Horse racing, Costas says, showing `signs' of charge


May 15, 2004

If it has happened on the American or global sports stage, Bob Costas has covered it, either as host of NBC's prime-time Olympic coverage since 1992, or as anchor or lead play-by-play announcer on the World Series, the Super Bowl and the NBA Finals. Costas, who won his 11th Emmy Award last month as Outstanding Studio Host, will co-host with Tom Hammond NBC's coverage of the Preakness. Costas talked with The Sun's Milton Kent yesterday.

Your impressions of the state of horse racing today?

There was a time, way back before I remember firsthand when the top sports in America were baseball, boxing, college football and horse racing. Obviously, those days are long past, but I think there has been a resurgence in the last few years, with first the book Seabiscuit, then the movie Seabiscuit, and also the fact that the last couple of years have seen legitimate runs at the Triple Crown and Funny Cide was an extremely popular horse. Smarty Jones is shaping up as a people's choice-type of horse, and the Kentucky Derby got its highest ratings in the last decade two weeks ago. So I think the signs are definitely on an upswing.

Does the sport need a Triple Crown winner?

It doesn't need one, but it certainly would help.

Who would, in your mind, make a good baseball commissioner?

There was a time when, and I don't know what his present involvement is and how immersed in it he is, when I thought Ron Shapiro from Baltimore would be good because of his reasonable understanding of both positions, of both the players' and owners' positions. He's not an ideologue. ...

I thought for a long time from within the commissioner's office, Sandy Alderson, the former A's GM, might be a good choice. He's a very bright man with a baseball background, and he doesn't carry baggage in the public's mind that some other people might. But Sandy's been involved in some internal controversy about the umpires and Questec and whatnot. I don't know if that gets in the way of that possibility or not. ... And then I'm sure there are people from outside of baseball, including politicians who might have an interest in it if they thought they could be effective.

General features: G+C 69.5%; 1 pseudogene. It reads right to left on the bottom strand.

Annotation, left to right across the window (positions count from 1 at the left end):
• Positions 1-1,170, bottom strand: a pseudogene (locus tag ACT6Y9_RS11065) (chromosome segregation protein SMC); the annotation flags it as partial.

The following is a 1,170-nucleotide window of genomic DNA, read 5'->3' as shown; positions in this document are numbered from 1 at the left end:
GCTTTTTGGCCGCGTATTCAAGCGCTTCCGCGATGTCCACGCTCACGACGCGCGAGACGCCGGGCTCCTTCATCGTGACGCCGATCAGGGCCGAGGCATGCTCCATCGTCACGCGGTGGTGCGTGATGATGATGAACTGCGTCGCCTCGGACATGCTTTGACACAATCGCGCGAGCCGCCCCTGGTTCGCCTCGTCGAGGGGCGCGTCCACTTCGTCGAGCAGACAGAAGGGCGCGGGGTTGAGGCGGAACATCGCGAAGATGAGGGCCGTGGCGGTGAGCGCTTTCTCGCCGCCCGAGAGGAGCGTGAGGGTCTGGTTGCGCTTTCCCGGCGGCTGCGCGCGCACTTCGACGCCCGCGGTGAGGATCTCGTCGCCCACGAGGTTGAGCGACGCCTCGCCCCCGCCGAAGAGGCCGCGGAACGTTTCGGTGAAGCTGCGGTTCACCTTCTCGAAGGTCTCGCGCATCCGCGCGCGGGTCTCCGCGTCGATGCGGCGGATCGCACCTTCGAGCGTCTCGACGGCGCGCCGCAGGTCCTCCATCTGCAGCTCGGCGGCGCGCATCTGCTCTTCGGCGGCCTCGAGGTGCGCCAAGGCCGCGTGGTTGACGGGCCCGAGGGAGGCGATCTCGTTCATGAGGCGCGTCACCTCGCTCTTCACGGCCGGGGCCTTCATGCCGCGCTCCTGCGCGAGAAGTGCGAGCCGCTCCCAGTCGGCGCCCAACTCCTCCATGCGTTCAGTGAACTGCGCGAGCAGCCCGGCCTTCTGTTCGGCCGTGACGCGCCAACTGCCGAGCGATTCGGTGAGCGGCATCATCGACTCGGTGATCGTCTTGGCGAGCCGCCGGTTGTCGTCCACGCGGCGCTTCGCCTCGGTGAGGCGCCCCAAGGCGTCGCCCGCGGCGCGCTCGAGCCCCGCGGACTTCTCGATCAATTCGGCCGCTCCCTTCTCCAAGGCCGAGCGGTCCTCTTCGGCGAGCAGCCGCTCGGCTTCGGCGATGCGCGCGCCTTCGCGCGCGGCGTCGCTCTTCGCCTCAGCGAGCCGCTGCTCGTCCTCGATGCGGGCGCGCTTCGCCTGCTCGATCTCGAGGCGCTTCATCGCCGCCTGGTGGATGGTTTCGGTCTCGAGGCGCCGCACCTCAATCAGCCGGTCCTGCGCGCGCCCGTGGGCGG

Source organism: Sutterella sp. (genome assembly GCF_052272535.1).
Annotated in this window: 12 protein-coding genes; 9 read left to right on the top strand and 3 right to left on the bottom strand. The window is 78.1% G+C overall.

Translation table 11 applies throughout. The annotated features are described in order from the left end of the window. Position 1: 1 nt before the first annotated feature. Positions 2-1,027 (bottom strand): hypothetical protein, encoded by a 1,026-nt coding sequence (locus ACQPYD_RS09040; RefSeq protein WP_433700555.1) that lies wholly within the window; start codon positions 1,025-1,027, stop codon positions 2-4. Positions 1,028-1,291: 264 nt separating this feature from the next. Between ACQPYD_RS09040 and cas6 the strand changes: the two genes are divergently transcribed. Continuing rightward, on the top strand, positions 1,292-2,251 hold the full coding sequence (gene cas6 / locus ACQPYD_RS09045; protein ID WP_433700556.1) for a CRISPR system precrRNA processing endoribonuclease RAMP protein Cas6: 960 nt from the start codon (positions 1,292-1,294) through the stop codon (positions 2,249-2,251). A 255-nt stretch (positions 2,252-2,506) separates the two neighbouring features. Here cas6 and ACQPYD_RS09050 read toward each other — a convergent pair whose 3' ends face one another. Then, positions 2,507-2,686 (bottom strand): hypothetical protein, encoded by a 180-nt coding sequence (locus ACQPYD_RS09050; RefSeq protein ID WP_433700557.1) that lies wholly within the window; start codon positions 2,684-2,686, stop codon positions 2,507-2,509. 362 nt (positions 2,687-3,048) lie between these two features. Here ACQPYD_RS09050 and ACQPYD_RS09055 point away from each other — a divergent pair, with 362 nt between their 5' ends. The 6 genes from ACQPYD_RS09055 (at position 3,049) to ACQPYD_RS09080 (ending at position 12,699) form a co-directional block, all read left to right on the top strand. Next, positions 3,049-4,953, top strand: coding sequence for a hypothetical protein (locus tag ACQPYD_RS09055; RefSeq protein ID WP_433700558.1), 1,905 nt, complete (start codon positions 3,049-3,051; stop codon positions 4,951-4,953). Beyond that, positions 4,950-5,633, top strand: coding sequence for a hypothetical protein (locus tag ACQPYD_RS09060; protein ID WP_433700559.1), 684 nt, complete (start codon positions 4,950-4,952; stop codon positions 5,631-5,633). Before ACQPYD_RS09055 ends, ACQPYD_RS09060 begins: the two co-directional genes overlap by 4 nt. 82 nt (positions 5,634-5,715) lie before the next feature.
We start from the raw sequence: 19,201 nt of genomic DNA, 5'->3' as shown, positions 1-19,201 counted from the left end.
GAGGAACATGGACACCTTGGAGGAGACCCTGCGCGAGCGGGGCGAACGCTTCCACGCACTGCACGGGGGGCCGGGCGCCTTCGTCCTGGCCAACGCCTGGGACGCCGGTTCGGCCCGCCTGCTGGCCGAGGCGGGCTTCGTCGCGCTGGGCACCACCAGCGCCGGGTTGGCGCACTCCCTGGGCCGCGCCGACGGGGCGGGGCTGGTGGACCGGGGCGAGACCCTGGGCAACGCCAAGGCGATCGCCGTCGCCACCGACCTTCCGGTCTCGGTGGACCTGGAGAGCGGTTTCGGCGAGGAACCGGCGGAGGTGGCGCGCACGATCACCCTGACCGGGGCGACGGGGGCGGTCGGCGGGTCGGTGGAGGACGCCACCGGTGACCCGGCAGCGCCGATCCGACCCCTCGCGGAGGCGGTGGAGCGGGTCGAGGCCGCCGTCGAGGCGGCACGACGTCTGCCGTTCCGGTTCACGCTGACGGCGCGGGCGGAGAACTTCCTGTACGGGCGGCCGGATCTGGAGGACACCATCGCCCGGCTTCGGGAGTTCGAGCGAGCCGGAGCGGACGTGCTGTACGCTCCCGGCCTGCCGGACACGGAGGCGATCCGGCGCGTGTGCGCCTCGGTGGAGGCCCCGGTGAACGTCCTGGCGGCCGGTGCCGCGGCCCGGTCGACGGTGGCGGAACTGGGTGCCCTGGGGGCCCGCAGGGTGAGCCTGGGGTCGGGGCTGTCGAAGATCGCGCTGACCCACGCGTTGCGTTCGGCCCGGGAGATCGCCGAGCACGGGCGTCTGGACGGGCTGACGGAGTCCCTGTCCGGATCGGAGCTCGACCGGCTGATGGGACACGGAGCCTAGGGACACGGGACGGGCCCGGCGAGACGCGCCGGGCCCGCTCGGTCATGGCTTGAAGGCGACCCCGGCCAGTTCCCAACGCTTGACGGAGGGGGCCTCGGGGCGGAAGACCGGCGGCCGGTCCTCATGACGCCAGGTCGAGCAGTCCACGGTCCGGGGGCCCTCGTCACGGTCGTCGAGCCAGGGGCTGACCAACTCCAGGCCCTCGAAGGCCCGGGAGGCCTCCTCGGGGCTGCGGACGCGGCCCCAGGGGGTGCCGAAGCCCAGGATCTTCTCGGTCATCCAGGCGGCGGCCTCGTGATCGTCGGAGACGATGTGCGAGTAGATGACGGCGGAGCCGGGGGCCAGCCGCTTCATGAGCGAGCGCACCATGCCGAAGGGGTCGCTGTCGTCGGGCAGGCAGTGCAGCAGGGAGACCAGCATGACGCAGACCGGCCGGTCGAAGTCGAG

Do you expect to do baseball broadcasting again?

I think it's likely that I will. Is it certain? No, but I think it's likely. It's possible that NBC would reacquire some portion of baseball in the future. It's possible that I could do some kind of package somewhere else or a local package.

What concerns do you have about the Athens Olympics?

Anyone who has been paying attention would have to have some concerns about the security, some concern about whether the Olympics themselves will be pulled off smoothly. There are some encouraging signs in recent weeks that they are finally pulling it together. Those things are stories. They aren't just concerns; they are stories that we have to cover as they unfold. Another interesting thing will be what kind of reception American athletes get in Greece, given the hostility toward the United States in much of the world. Another story is performance-enhancing drugs and the extent to which they impact these games. Are we going to get positive tests? Are we going to get people dropping out of the Olympics just prior to, either because they fear the testing or because they've been busted prior to? I think all those things are stories, but I think as long as nothing catastrophic happens.

Do the Olympics have the same interest the further we get away from Cold War story lines?

A lot of things have impacted the Olympics, not just the end of the Cold War and the Us vs. Them aspect that that brought to it. Although the Olympics is still one of the very few television properties that cuts through all the clutter and brings a large audience together, even the biggest events, whether it's Friends or the Olympics, even that is affected to some extent by the availability of all these other choices, the zillion-station cable universe and people having VCRs and knowing they can see some version of highlights on the Internet or on SportsCenter, or whatever. It seems nothing is quite as central to American life as it used to be, with the possible exception of the Super Bowl because it's one game, one night. It's been impacted by that, it's been impacted by the end of the Cold War. The Salt Lake City Olympics, coming (a) so soon after 9/11, (b) on American soil and (c) coming at a time of year when television viewing is high, you got an uptick there. ... But I suspect that some people are going to watch this partly out of interest in how the athletic competition goes, but also out of curiosity since this is a world focal point, and given all of the international tension that is out there, people will watch wondering what will happen.

To what extent do performance-enhancing drugs place a shadow over baseball and all sports?

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